Rep. Ilhan Omar (D-Minn.) Photo: Alex Wong/Getty Images

The House will vote as soon as Wednesday on a resolution condemning anti-Semitism in response to another set of controversial comments on Israel made last week by freshman Rep. Ilhan Omar (D-Minn.), the Washington Post reports.

Details: The text of the resolution does not mention Omar or specifically list any of her recent comments, according to a copy obtained by USA Today’s Eliza Collins. It does, however, condemn the use of anti-Semitic stereotypes, including “the myth of dual loyalty” — which some Democrats had accused Omar of exploiting.

  • “Whereas the myth of dual loyalty, including allegations that Jews should be suspected of being disloyal neighbors or citizens, has been used to marginalize and persecute the Jewish people for centuries for being a stateless minority.”
  • “Whereas accusing Jews of dual loyalty because they support Israel, whether out of a religious connection, a commitment to Jewish self-determination after millennia of persecution, or an appreciation of shared values and interests, suggests that Jews cannot be patriotic Americans and trusted neighbors, when Jews have served our Nation since its founding, whether in public life or military service.”

The backdrop: After "unequivocally" apologizing last month for using an anti-Semitic trope while criticizing the influence of the pro-Israel lobby, Omar reignited the anti-Semitism controversy by suggesting at an event last week that lawmakers and activists who support Israel hold "allegiance to a foreign country." Earlier on Monday, Jonathan Greenblatt, chief executive of the Anti-Defamation League urged Speaker Nancy Pelosi to table a House vote on a resolution rejecting Omar’s "latest slur."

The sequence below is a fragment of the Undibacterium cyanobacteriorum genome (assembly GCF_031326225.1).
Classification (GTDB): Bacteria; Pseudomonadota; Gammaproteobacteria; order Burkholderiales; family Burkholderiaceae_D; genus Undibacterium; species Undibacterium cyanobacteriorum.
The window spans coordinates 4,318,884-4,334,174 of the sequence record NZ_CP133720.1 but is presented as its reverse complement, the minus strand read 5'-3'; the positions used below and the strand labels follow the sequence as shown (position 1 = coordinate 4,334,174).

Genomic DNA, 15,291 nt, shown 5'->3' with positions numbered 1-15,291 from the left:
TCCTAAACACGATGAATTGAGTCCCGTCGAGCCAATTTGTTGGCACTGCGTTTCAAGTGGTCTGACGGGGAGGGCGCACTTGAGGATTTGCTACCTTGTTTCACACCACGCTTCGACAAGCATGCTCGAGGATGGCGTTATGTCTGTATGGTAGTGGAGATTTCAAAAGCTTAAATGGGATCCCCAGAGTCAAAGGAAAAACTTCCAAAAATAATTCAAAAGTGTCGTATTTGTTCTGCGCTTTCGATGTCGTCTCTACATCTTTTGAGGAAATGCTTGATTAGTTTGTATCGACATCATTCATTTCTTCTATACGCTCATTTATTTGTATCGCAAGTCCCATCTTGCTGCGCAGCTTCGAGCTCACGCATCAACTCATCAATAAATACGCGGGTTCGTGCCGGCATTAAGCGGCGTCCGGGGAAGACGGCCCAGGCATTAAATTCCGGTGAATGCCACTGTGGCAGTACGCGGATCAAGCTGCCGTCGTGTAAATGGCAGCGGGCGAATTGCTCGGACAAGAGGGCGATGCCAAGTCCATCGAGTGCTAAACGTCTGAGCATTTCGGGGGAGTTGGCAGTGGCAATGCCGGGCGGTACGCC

Go deeper: Ilhan Omar clashes with top House Dem over anti-Semitism accusations

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Updated 3 hours ago - Politics & Policy

Coronavirus dashboard

Illustration: Sarah Grillo/Axios

  1. Global: Total confirmed cases as of 4 p.m. ET: 12,813,864 — Total deaths: 566,790 — Total recoveries — 7,046,535Map.
  2. U.S.: Total confirmed cases as of 4 p.m. ET: 3,286,025 — Total deaths: 135,089 — Total recoveries: 995,576 — Total tested: 39,553,395Map.
  3. States: Florida smashes single-day record for new coronavirus cases with over 15,000 — Miami-Dade mayor says "it won't be long" until county's hospitals reach capacity.
  4. Public health: Ex-FDA chief projects "apex" of South's coronavirus curve in 2-3 weeks — Coronavirus testing czar: Lockdowns in hotspots "should be on the table"
  5. Education: Betsy DeVos says schools that don't reopen shouldn't get federal funds — Pelosi accuses Trump of "messing with the health of our children."

11 GOP congressional nominees support QAnon conspiracy

Lauren Boebert posing in her restaurant in Rifle, Colorado, on April 24. Photo: Emily Kask/AFP

At least 11 Republican congressional nominees have publicly supported or defended the QAnon conspiracy theory movement or some of its tenets — and more aligned with the movement may still find a way onto ballots this year.

Why it matters: Their progress shows how a fringe online forum built on unsubstantiated claims and flagged as a threat by the FBI is seeking a foothold in the U.S. political mainstream.

Lindsey Graham says he will ask Mueller to testify before Senate

Photo: Tasos Katopodis/Getty Images

Senate Judiciary Chairman Lindsey Graham (R-S.C.) tweeted Sunday that he will grant Democrats' request to call former special counsel Robert Mueller to testify before his committee.

The big picture: The announcement comes on the heels of Mueller publishing an op-ed in the Washington Post that defended the Russia investigation and conviction of Roger Stone, whose sentence was commuted by President Trump on Friday.